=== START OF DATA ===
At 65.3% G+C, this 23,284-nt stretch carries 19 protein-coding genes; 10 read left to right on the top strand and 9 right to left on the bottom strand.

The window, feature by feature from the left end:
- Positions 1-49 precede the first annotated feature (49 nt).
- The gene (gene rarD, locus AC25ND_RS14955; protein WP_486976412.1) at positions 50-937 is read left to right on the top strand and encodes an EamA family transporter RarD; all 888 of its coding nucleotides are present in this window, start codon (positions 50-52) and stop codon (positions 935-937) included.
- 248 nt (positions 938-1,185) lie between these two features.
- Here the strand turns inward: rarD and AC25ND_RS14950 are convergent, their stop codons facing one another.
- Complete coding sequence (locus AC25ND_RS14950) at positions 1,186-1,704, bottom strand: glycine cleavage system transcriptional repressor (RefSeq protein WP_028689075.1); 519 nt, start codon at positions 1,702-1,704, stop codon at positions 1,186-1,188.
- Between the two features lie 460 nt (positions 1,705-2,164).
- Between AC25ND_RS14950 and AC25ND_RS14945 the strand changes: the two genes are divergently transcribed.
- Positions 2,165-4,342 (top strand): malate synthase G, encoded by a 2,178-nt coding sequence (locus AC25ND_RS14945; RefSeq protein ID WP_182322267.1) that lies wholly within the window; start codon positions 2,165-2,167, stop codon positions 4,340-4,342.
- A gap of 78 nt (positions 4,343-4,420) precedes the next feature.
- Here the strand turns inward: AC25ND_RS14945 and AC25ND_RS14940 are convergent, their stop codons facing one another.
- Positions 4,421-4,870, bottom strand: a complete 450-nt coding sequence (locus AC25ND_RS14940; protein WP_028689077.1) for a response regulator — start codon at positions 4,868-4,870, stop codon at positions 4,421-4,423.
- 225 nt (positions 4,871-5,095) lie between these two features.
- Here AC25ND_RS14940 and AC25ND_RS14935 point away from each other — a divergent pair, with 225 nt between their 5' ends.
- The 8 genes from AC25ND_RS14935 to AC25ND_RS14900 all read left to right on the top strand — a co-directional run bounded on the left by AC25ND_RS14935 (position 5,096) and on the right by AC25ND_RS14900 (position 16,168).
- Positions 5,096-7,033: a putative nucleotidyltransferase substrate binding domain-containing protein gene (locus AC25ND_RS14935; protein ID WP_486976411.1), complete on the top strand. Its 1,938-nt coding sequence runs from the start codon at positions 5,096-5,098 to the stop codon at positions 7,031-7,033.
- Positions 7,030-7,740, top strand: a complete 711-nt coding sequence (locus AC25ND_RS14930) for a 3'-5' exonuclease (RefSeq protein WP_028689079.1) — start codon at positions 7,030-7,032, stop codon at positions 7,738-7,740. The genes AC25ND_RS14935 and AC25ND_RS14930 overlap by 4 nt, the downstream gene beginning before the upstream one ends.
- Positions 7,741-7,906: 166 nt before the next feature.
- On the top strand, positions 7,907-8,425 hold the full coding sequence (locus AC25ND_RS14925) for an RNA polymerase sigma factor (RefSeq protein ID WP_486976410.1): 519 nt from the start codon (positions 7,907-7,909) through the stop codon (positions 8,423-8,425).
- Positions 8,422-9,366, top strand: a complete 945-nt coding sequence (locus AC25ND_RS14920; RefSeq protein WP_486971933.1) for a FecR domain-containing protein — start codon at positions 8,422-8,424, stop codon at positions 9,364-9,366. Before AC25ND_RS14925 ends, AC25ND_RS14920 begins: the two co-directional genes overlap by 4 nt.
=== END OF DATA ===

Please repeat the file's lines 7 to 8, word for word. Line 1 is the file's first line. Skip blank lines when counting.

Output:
- Complete coding sequence (locus AC25ND_RS14950) at positions 1,186-1,704, bottom strand: glycine cleavage system transcriptional repressor (RefSeq protein WP_028689075.1); 519 nt, start codon at positions 1,702-1,704, stop codon at positions 1,186-1,188.
- Between the two features lie 460 nt (positions 1,705-2,164).